Truffle Oil Nutrition Facts

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What is truffle oil?

Truffles the fungus, not to be confused with truffles the confectionery, are a pungent, earthy delicacy specially harvested from forests in Europe and the states of Oregon and Washington. Famous for the use of special truffle hunting pigs to root out these foods, fresh truffles have an especially strong aroma and flavor, forcing cooks to hold back and use just a few shavings of the mushrooms in their cooking. This potency of both the white and black truffles make oil a good medium for extending their culinary qualities and allowing the cook to experiment more freely with a flavor they may not be familiar with. Beware when buying truffle oil, since some companies sell an inexpensive brand that doesn’t measure up when it comes to quality. Look for brands that use a cold-infusion process for the best quality and store in a cool, dry location of the kitchen.

Truffle Oil Nutrition Facts

Truffle oil contains approximately 120 calories for each tablespoon and 14 grams of fat, with no amount of saturated or trans fats. It also contains no cholesterol, sodium, carbohydrates, protein or fiber. Truffle oil is essentially a condiment that, while offering no significant nutritional value, also doesn’t add extensive calories or fats to the meal. Additionally, the strong flavor of truffle oil is such that one tablespoon of this product will likely be more than enough to satisfy.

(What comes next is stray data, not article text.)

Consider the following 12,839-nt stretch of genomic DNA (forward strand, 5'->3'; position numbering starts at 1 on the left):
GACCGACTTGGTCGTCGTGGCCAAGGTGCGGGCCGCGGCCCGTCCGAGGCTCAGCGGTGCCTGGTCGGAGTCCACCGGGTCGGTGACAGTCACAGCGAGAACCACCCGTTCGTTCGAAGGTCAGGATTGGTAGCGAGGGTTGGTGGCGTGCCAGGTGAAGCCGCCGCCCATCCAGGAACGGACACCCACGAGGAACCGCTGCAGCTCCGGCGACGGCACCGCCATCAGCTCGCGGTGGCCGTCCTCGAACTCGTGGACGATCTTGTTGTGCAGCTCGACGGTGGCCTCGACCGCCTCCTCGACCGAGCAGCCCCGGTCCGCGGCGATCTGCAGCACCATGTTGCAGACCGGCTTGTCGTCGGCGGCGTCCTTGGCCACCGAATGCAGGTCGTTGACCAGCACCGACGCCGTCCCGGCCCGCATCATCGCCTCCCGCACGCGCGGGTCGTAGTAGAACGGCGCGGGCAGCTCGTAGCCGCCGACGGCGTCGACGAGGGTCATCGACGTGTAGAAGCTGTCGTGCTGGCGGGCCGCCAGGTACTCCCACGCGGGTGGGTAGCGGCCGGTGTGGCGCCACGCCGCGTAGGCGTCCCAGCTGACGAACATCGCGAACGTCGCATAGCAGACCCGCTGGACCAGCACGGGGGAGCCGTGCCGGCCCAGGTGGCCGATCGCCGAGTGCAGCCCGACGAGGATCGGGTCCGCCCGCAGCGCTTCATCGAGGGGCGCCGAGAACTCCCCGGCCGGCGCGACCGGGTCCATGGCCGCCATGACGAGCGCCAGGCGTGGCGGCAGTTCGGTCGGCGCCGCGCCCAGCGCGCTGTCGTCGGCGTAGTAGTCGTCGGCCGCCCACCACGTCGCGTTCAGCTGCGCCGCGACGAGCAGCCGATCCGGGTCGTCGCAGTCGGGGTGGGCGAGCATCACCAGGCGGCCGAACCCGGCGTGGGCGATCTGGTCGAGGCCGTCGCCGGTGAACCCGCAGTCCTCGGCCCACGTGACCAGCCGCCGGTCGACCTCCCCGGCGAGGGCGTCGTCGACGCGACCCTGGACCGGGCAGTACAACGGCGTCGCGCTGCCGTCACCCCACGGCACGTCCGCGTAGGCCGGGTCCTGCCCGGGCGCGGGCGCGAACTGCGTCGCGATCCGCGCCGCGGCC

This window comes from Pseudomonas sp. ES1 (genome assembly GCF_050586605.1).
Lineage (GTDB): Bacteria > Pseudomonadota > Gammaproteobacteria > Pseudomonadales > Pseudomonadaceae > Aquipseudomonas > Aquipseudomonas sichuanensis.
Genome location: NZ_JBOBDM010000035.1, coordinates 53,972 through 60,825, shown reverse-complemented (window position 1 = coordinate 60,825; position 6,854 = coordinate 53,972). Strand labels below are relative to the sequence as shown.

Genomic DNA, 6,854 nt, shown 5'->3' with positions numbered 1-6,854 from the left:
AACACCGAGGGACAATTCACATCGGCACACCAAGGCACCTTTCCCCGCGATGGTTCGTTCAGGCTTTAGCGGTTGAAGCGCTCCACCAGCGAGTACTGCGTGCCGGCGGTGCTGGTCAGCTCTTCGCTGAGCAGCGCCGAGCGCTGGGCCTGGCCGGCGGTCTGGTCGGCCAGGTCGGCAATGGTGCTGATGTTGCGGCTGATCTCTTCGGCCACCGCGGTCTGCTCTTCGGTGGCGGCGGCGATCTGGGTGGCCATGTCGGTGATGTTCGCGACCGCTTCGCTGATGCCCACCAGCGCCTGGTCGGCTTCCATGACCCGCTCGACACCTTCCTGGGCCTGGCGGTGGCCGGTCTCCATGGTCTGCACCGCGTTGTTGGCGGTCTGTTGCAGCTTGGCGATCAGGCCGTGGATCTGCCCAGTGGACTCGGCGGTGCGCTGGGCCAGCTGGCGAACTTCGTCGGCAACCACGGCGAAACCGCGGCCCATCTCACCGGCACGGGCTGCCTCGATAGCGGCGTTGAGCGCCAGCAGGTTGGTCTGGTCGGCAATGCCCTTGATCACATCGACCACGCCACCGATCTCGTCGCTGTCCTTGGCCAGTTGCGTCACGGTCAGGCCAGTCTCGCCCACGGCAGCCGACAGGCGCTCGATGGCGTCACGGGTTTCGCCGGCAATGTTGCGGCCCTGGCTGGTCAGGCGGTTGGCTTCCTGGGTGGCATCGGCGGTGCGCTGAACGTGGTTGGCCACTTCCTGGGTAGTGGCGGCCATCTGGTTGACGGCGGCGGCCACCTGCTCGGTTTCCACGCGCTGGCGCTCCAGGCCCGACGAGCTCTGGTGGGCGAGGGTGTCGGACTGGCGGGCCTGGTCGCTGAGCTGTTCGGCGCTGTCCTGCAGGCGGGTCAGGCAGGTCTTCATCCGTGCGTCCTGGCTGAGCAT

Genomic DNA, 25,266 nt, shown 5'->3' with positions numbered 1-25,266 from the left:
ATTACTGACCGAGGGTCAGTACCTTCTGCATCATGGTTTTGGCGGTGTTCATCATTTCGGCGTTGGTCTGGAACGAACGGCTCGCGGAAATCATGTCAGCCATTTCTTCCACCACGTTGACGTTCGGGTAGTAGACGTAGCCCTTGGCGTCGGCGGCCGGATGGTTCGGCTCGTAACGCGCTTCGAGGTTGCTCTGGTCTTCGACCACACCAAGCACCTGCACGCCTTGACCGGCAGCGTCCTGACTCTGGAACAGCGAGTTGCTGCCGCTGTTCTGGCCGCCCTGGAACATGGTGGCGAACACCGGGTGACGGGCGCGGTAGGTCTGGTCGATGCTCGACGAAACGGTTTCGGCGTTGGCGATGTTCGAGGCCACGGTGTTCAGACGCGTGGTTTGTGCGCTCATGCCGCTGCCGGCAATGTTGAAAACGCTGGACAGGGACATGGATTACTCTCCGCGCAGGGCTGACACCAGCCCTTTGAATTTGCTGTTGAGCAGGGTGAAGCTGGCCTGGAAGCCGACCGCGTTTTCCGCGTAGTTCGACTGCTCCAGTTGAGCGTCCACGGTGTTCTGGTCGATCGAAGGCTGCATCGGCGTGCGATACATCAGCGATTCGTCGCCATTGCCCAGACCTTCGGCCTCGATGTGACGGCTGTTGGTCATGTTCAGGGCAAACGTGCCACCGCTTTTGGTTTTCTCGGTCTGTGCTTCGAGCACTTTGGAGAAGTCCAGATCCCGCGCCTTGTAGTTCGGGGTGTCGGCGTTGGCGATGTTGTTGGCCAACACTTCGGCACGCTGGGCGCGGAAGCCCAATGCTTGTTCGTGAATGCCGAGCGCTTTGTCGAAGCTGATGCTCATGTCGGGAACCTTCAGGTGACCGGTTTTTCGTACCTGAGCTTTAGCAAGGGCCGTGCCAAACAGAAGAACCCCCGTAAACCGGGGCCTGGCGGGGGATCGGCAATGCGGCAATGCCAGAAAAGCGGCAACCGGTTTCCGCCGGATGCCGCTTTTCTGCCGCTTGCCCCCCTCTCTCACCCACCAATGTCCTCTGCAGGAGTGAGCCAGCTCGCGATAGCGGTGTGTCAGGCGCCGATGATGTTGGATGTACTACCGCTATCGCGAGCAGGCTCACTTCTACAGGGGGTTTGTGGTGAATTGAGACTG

Uses For Truffle Oil

Truffle oil works best when paired with foods that could use a boost out of the bland department. Foods such as pasta, eggs, potatoes, cream sauces, gravies and dressings are a great background for a few drops of either white or black truffle oil. Some cooks love to surprise guests by adding truffle oil to deviled egg recipes or drizzling a little oil onto the top of cream soups just before serving. Mix truffle oil into scrambled eggs, mashed potatoes and risotto dishes or make an elegant macaroni and cheese. Toss a green salad with a small amount of the oil and small amount of white or apple cider vinegar. You can also lightly introduce truffle oil on top of steaks or blend into gravy for a chicken dish. Truffle oil won’t work well with the more flavorful meats such as pork and lamb, since these two tastes may cancel each other out or confuse the palate.

Due to the powerful taste of truffle oil, it does need to be used sparingly. Start with just a few drops in the dish of your choice and let the flavors blend for a few minutes before adding more. When using this seasoning, remember that less is always more and that it is much easier to add than it is to take away.


The Truffle FAQ:

Buddy Slim: Calories in truffle Oil